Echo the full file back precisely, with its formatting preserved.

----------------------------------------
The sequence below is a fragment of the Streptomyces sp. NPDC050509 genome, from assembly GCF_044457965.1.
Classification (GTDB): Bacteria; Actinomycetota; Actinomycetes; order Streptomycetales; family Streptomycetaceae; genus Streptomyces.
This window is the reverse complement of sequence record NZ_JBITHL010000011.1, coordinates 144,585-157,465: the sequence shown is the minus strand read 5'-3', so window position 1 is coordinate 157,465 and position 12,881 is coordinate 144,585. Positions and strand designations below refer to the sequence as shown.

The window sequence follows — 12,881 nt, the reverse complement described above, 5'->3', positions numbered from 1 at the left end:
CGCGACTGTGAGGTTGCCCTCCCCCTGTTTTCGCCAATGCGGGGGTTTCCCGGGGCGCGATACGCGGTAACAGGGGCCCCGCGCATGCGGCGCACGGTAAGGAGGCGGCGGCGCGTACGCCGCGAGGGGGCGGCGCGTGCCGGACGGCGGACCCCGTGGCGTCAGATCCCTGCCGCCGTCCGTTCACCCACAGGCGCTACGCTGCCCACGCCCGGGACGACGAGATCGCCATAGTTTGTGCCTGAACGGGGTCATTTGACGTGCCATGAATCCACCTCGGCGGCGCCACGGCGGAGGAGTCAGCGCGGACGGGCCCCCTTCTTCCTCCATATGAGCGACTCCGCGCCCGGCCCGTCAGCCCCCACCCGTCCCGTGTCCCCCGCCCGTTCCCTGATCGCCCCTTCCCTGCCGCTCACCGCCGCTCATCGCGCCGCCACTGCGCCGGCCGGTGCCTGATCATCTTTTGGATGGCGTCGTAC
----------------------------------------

The sequence below is a fragment of the Streptomyces sp. NPDC050509 genome, from assembly GCF_044457965.1.
Classification (GTDB): Bacteria; Actinomycetota; Actinomycetes; order Streptomycetales; family Streptomycetaceae; genus Streptomyces.
This window is the reverse complement of sequence record NZ_JBITHL010000011.1, coordinates 144,585-157,465: the sequence shown is the minus strand read 5'-3', so window position 1 is coordinate 157,465 and position 12,881 is coordinate 144,585. Positions and strand designations below refer to the sequence as shown.

The window sequence follows — 12,881 nt, the reverse complement described above, 5'->3', positions numbered from 1 at the left end:
CGCGACTGTGAGGTTGCCCTCCCCCTGTTTTCGCCAATGCGGGGGTTTCCCGGGGCGCGATACGCGGTAACAGGGGCCCCGCGCATGCGGCGCACGGTAAGGAGGCGGCGGCGCGTACGCCGCGAGGGGGCGGCGCGTGCCGGACGGCGGACCCCGTGGCGTCAGATCCCTGCCGCCGTCCGTTCACCCACAGGCGCTACGCTGCCCACGCCCGGGACGACGAGATCGCCATAGTTTGTGCCTGAACGGGGTCATTTGACGTGCCATGAATCCACCTCGGCGGCGCCACGGCGGAGGAGTCAGCGCGGACGGGCCCCCTTCTTCCTCCATATGAGCGACTCCGCGCCCGGCCCGTCAGCCCCCACCCGTCCCGTGTCCCCCGCCCGTTCCCTGATCGCCCCTTCCCTGCCGCTCACCGCCGCTCATCGCGCCGCCACTGCGCCGGCCGGTGCCTGATCATCTTTTGGATGGCGTCGTAC